The article I linked to includes the following passage:
Well, then. I think that says it all. He's got amazing talent, this kid. Unfortunately, just as I suspected, he's been coddled and spoiled and it's affected how he treats other people. He really needs to mature in personality before he belongs in Harrisburg, let alone even with Potomac. I love his upside, but I'm not a big fan of his bratty personality. He'll have to realize he's not entitled to everything automatically and he'll have to work his way to the top just like everyone else before he can actually advance. Remember, Bryce, this is a mental game, too, and mean people get ostracized and disliked. And that does not bode well for you.
There was this from Baseball Prospectus before Harper was drafted: "It's impossible to find any talent evaluator who isn't blown away by Harper's ability on the field, but it's equally difficult to find one who doesn't genuinely dislike the kid.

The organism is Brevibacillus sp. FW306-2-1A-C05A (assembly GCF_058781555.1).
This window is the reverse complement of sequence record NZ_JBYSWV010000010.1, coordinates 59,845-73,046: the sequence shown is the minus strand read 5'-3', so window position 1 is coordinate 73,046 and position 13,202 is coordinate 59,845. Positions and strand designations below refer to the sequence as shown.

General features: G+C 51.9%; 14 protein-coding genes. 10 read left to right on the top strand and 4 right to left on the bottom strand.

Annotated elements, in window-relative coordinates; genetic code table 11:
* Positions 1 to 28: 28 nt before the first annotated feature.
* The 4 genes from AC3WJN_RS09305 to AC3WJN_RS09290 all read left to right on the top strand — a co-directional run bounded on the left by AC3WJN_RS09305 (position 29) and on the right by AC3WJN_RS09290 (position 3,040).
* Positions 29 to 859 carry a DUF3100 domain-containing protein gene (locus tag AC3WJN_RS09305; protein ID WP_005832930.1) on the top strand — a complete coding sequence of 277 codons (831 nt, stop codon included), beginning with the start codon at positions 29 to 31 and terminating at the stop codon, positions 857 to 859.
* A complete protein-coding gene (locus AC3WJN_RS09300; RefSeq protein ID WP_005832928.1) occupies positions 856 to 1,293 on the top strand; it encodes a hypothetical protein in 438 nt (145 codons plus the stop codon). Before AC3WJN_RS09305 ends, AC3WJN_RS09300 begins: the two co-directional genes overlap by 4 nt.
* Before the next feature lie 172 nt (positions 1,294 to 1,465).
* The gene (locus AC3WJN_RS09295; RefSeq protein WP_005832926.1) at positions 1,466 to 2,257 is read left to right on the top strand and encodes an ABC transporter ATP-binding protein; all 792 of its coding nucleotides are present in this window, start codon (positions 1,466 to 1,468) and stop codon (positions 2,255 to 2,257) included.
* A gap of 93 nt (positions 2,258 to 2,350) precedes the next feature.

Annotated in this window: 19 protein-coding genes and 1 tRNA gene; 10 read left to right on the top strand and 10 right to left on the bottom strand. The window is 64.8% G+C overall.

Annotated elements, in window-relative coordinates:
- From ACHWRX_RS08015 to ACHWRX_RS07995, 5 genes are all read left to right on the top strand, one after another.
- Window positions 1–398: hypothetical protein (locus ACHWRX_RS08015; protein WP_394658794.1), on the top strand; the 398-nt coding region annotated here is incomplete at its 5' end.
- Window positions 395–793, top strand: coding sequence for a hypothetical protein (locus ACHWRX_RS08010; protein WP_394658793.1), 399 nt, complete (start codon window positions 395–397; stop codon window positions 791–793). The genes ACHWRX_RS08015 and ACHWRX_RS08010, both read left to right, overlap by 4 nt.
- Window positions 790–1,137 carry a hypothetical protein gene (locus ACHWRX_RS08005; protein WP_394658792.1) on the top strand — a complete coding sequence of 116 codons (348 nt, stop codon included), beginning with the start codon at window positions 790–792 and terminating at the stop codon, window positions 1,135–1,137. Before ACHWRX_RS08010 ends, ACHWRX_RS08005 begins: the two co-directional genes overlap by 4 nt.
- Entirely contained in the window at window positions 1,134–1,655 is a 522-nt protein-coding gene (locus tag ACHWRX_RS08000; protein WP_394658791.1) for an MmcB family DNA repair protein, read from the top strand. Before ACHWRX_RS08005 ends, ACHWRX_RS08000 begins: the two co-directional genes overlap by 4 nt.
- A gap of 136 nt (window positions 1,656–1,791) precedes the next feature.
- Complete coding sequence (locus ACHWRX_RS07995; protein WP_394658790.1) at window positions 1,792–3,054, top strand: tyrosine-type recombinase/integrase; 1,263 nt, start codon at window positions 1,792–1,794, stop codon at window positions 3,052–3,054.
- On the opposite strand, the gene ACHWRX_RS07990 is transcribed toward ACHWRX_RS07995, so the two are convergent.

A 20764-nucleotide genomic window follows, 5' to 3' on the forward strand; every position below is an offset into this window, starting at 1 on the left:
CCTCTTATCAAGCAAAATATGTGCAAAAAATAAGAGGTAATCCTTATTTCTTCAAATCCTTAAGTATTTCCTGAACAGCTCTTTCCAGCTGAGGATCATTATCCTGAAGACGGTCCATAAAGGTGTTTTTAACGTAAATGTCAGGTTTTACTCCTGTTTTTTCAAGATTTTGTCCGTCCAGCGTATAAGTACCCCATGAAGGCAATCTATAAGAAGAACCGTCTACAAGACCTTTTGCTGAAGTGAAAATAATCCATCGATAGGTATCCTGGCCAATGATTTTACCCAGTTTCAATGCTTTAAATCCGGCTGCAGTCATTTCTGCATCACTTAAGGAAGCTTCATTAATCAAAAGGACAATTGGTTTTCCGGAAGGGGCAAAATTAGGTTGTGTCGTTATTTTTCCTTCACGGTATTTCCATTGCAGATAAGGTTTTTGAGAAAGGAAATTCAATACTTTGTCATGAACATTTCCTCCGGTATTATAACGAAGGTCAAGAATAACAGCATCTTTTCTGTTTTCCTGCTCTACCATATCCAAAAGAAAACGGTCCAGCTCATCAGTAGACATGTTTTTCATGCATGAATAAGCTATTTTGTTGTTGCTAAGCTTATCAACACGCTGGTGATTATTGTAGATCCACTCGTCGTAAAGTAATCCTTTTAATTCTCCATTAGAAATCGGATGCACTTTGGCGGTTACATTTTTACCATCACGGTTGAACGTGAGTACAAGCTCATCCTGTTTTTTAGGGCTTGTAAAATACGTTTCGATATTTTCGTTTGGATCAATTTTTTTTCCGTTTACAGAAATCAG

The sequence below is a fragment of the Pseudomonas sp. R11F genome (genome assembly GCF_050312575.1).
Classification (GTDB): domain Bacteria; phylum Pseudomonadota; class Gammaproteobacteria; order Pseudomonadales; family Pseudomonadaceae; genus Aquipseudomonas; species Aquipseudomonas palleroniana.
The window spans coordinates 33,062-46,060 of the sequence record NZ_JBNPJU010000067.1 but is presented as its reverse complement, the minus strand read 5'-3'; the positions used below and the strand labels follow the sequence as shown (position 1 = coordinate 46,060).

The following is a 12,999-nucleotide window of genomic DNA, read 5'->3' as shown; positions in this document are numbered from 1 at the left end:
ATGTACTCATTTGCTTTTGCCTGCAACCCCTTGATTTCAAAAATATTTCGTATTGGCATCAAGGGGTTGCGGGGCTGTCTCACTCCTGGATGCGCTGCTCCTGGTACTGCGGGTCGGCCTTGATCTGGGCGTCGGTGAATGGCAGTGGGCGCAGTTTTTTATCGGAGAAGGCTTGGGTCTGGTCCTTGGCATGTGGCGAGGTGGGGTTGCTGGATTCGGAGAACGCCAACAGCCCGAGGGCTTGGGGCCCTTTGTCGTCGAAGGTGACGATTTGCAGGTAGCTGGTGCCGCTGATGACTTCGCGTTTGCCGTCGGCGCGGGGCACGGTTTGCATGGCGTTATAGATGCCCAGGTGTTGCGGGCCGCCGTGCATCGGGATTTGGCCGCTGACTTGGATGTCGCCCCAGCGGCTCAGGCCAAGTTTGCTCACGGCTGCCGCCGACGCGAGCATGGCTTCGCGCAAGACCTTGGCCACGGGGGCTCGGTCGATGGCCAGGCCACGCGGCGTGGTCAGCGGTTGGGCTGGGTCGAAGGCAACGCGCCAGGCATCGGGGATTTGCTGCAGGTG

"One scout called him among the worst amateur players he's ever seen from a makeup standpoint, with top-of-the-scale arrogance, a disturbingly large sense of entitlement, and on-field behavior that includes taunting opponents."
"He's just a bad, bad guy," one front-office official told Baseball Prospectus. "He's basically the anti-Joe Mauer."
UPDATE: Here is some video of the incident. It makes me wonder if the pitcher saw Bryce Harper leaving his helmet at home plate as an affront, as he was walking away without it after dropping it at home. It's very hard to see what's happening here, so I can't determine if this video tells me who's really at fault here, Harper or the opposing pitcher. Either way, though, this is at least entertaining. The strikeout comes around the 1:25 mark.